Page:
The workers Aussie employers want most
Jobseekers have been delivered an early Christmas present, with the Australian jobs market mellowing out after an ultra-competitive year.
Exclusive LinkedIn data reveals the average job was attracting double the number of applicants in May after COVID-19 forced many businesses to shut down, but levels have now returned to where they were before the pandemic.
LinkedIn Asia Pacific economist Pei Ying Chua says the jobs market is recovering as the country gains control over virus infection rates.
"The applicant-to-job ratio is a year-on-year measurement, so even though hiring is naturally slightly lower in December, the impact of COVID-19 hasn't increased competition any more than it was at this time last year," she says.
"This is a marked improvement from the middle of the year, during lockdown, when competition had doubled year-on year.
"Our research has found that as (COVID-19) cases reduce and social distancing measures are relaxed, business can once again resume a new normal of work and thus, demand for staff increases.
"If Australia can continue to improve its hiring rate, there is room for cautious optimism in future."
The most-posted jobs on LinkedIn in December have been for drivers (overall median salary of $65,000), registered nurses ($74,000), teachers ($85,000), healthcare support associates ($62,400), store managers ($60,000), physical therapists ($71,000), project managers ($118,000), software engineers ($85,000), business development managers ($90,000) and electricians ($87,800).
Chua says much of the hiring activity is at least partly in response to COVID-19.
"Due to the ongoing impact of the pandemic, we expect healthcare will continue to be a top hiring industry into the start of next year," she says.
"As more businesses look to get their plans back on track, we expect project managers and business development managers to continue to be in high demand as local businesses adapt and update their processes and workflows in response to the new normal.
"Other important frontline roles include the transport and delivery space, and we see that transport and logistics as an industry has been hiring up to 100 per cent more year on year in recent months, so it's no surprise 'driver' is among the key jobs being posted.
"Again, this will likely continue into the start of next year."
Public transport operator Transdev intends to create up to 300 new trainee jobs throughout 2021, with up to 100 to commence by the end of January.
They will be across Sydney, Melbourne, Brisbane and Perth and span buses, light rail and ferries.
Pru Rayner, 39, started her career as a Transdev bus driver in January, after making a career change out of social work.
"My career has focused on my interest in people and the community, and as a bus driver, you get to meet a lot of interesting people," the Brighton, Victoria resident says.
"I'm quite a smiley and talkative person and it just takes one or two comments from me to break the ice, before a silent bus is filled with lively conversation."
She says driver roles suit people who enjoy customer service.
"You also need to be comfortable with responsibility and able to work autonomously," she says.
The LinkedIn data also reveals the skills in highest demand from employers right now across the workforce.
The most commonly listed skills in job ads are analytical skills, food and beverage, engineering, construction, finance, consulting, nursing, customer relationship management (CSM), cloud computing and customer experience.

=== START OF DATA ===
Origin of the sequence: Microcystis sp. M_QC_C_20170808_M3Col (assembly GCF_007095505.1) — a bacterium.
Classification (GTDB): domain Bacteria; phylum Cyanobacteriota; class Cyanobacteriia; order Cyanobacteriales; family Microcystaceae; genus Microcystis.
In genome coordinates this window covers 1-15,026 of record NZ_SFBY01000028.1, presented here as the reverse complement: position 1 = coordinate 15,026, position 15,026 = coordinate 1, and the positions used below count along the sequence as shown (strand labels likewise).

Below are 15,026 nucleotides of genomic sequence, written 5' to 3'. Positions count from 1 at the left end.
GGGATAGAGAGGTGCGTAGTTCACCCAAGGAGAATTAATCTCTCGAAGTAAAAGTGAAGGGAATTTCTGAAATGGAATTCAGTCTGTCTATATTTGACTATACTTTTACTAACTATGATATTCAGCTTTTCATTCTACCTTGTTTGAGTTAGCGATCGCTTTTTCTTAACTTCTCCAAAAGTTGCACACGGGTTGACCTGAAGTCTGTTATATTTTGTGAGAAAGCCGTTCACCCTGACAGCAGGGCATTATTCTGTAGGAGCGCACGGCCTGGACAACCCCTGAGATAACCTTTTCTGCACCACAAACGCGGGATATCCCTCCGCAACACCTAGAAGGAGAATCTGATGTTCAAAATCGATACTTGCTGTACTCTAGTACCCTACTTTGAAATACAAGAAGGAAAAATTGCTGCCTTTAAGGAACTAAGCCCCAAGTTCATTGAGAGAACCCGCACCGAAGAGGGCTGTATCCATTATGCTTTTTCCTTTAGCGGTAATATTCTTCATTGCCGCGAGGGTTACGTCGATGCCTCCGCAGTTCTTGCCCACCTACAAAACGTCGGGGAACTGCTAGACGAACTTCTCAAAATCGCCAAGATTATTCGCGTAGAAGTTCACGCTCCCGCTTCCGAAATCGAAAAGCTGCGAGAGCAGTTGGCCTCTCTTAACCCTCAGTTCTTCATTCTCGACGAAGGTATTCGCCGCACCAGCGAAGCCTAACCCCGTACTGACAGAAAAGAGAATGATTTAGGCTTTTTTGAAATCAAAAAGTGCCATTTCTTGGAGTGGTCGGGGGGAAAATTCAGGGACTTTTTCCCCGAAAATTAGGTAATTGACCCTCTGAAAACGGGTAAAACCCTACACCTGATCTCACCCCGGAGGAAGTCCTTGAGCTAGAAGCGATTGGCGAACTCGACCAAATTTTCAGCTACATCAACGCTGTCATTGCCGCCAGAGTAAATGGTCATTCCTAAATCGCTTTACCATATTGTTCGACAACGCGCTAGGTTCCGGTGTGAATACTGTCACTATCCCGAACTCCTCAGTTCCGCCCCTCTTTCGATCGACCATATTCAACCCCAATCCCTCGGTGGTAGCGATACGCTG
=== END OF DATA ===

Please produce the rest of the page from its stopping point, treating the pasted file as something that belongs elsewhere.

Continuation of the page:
Chua says technology-driven skills, also known as disruptive digital skills, have been in demand for many years.
"A recent LinkedIn study found that while COVID-19 caused a dip for most industries, candidates with these skills fared better before and during the pandemic, and are continuing to do so," she says.
"Analysis, finance, consulting and customer relationship management are important corporate skills that span a huge range of roles.
"Brushing up on budgeting, advisory work and how to synthesise data will help jobseekers excel in a range of roles in different industries and levels.
"When it comes to the likes of construction and nursing as most sought-after skills, these industries are simply booming, so there's a lot more demand for such specialised skillsets."
HOW TO LEVERAGE YOUR STRENGTHS TO GET THE JOB
1. KNOW WHAT THEY ARE
You can ask friends, family and co-workers, "Give me five words you would use to describe me when I am showing up at my best".
You can take the VIA Character Strengths Survey, which is based on global research.
You can download the free Hodie app, which gives a curated experience to work out what your strengths are.
If you self-assess, you have bias, you have blind spots and you might think are good at things you are not good at.
2. KNOW HOW THEY ADD VALUE
Once you know your top five strengths, think through examples.
Ask yourself, "What have I done recently where I have shown (this strength) and what value did that add?".
3. CHOOSE JOBS THAT MATCH STRENGTHS
The more you can align what you do with what you are good at, what you value and your purpose, the more productive you will be and the more you will stand out.
Then you get the performance accolades and promotions in time.
You will be more engaged and less stressed and have a greater sense of wellbeing and co-workers will see you in a positive light - not stressed, grumpy, snappy.
4. ADD THEM TO YOUR RESUME
List the top five strengths and a sentence about how they each show up.
For example, if you are energetic: "I love to energise the groups I work with to get the best outcome".
Then list your top technical skills - for example, analysis, problem soling.
Put them side-by-side to give the employer an immediate view of who you are.
Source: MaxMe founder and Hodie app creator Renata Sguario
Originally published as The workers Aussie employers want most